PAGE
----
How is HIV Transmitted?
HIV enters the body through open cuts, sores, or breaks in the skin; through mucous membranes, such as those inside the anus or vagina; or through direct injection. There are several ways by which this can happen:
Since the beginning of the HIV/AIDS epidemic, new or potentially unknown routes of transmission have been thoroughly investigated by state and local health departments, in collaboration with the U.S. Centers for Disease Control and Prevention (CDC). To date, no additional routes of transmission have been recorded, despite a national system designed to detect unusual cases.
- Sexual contact with an infected person. This is the primary focus of this lesson and is reviewed in greater detail in the following sections.
- Sharing needles, syringes, or other injection equipment with someone who is infected.
- Mother-to-child transmission. Babies born to HIV-positive women can be infected with the virus before or during birth, or through breastfeeding after birth. More information about HIV and pregnancy can be found in this lesson.
- Transmission in health care settings. Healthcare professionals have been infected with HIV in the workplace, usually after being stuck with needles or sharp objects containing HIV-infected blood. As for HIV-positive healthcare providers infecting their patients, there have only been six documented cases, all involving the same HIV-positive dentist in the 1980s.
- Transmission via donated blood or blood clotting factors. However, this is now very rare in countries where blood is screened for HIV antibodies, including in the United States.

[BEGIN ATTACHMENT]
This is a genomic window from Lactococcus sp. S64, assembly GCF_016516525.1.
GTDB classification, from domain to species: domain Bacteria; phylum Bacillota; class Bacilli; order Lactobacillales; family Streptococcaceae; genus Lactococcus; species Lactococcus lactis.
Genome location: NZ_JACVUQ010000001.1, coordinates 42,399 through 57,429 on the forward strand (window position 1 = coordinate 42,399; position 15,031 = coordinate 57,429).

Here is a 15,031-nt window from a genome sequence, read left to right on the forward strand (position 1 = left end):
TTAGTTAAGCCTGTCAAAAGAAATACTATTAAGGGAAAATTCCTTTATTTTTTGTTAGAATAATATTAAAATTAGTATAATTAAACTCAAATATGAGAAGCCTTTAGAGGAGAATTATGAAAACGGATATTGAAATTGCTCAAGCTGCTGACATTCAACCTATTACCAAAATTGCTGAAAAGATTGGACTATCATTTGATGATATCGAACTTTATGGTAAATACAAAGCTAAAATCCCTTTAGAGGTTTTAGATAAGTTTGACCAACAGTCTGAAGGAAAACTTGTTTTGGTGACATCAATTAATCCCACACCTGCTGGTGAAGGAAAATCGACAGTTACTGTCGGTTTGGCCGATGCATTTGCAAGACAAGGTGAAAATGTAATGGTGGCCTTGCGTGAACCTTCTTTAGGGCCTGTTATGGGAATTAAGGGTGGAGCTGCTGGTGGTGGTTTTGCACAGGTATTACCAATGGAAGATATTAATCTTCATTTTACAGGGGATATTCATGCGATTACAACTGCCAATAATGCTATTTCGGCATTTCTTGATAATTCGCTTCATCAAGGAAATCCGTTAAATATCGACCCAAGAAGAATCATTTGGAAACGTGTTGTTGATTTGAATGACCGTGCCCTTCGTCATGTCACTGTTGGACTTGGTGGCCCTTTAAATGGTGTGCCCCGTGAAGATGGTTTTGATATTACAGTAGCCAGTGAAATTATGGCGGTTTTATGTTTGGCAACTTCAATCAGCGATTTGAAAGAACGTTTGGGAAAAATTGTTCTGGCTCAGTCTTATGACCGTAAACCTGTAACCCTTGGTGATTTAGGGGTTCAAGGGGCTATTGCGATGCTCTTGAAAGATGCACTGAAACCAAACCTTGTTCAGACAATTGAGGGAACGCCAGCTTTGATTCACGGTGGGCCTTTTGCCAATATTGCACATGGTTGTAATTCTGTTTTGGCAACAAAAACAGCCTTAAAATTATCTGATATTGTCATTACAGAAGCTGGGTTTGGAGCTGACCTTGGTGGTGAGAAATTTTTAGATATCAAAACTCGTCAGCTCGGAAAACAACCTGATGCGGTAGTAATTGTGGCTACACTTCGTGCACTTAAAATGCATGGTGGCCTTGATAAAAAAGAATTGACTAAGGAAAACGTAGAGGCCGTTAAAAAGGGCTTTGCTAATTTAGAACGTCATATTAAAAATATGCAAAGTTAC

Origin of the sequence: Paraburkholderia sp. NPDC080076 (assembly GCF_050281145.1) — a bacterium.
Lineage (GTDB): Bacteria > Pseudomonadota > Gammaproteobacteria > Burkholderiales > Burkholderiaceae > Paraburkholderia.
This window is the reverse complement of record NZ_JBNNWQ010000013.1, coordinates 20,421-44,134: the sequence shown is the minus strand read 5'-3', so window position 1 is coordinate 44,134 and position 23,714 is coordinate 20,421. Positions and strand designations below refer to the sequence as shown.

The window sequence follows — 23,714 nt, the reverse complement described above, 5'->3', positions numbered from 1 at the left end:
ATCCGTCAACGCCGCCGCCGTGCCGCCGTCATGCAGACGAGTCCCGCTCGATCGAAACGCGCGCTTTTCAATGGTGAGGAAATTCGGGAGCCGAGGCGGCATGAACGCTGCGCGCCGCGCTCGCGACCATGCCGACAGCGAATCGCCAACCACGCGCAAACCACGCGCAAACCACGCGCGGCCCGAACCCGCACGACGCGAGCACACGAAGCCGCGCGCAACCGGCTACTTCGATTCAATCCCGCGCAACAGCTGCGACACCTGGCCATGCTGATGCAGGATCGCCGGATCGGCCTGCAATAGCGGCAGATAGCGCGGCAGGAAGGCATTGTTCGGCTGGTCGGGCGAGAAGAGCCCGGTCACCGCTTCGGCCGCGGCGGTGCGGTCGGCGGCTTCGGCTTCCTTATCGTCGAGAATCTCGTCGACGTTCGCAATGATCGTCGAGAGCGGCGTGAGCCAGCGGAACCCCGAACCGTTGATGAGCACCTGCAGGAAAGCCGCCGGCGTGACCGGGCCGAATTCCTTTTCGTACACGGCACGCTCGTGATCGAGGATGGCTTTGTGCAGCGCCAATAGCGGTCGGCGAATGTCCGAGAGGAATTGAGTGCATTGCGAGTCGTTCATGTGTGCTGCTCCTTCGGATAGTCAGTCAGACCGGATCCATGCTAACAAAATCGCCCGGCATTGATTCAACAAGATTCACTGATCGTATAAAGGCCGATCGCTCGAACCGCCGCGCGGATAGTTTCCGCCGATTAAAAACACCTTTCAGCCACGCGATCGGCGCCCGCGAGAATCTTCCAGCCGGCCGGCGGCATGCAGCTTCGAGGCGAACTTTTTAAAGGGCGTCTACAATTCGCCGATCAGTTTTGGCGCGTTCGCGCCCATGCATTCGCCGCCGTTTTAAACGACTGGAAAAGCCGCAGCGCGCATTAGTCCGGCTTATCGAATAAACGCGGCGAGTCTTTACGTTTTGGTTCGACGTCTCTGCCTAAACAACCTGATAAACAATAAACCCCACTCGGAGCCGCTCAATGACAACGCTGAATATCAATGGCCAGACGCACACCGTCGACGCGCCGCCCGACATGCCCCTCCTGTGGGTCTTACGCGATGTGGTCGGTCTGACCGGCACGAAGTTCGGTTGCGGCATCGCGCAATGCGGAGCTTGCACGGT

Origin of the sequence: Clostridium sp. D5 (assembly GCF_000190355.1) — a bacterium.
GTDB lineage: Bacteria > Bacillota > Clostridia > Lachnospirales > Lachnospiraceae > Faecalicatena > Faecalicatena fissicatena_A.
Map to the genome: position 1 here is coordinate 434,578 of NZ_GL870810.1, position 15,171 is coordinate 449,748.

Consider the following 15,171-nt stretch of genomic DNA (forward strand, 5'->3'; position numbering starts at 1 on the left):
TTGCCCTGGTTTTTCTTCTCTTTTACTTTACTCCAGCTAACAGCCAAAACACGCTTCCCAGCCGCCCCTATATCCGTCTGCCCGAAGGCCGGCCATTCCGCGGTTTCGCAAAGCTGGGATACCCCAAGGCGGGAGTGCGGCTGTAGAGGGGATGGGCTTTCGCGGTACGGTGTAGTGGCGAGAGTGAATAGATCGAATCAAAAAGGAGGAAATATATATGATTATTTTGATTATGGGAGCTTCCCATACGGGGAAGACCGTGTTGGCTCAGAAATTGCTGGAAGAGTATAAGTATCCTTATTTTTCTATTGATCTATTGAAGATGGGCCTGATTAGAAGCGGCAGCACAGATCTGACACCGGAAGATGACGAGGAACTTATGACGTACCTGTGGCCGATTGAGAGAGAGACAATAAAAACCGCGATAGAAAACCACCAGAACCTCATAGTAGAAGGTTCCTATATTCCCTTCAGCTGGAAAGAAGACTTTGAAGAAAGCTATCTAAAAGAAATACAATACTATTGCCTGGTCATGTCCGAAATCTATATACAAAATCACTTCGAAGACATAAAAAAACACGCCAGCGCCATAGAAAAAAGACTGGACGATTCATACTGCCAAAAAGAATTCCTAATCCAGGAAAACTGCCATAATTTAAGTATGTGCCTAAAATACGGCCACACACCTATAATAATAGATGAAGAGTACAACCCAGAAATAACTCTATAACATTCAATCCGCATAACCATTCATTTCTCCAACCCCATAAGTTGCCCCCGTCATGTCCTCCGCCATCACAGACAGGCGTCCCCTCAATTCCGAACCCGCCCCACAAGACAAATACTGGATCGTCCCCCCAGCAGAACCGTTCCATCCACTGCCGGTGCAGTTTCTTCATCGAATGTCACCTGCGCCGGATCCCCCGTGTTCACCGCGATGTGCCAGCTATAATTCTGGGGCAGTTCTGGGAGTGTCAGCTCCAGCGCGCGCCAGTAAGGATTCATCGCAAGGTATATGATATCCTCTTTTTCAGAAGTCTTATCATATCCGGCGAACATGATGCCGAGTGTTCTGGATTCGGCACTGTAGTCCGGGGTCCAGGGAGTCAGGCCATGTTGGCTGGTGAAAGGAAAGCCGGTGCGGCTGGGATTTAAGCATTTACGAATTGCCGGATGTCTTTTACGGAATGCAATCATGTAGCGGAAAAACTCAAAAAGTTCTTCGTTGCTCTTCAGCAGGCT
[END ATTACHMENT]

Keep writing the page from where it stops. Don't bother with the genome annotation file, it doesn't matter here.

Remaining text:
Common myths about how HIV is spread
These are some of the circumstances you don't have to worry about because they will not put you at risk for becoming infected with HIV:
- Being bitten by a mosquito or other bugs, being bitten by an animal.
- Eating food handled, prepared or served by somebody who is HIV positive.
- Sharing toilets, telephones or clothing.
- Sharing forks, spoons, knives, or drinking glasses.
- Touching, hugging or kissing a person who is HIV positive.
- Attending school, church, restaurants, shopping malls or other public places where there are HIV-positive people.
- HIV cannot be transmitted though urine, feces, vomit, or sweat. It is present, but only in negligible quantities, in tears and blister fluid. It is present in minute amounts in saliva in a very small number of people.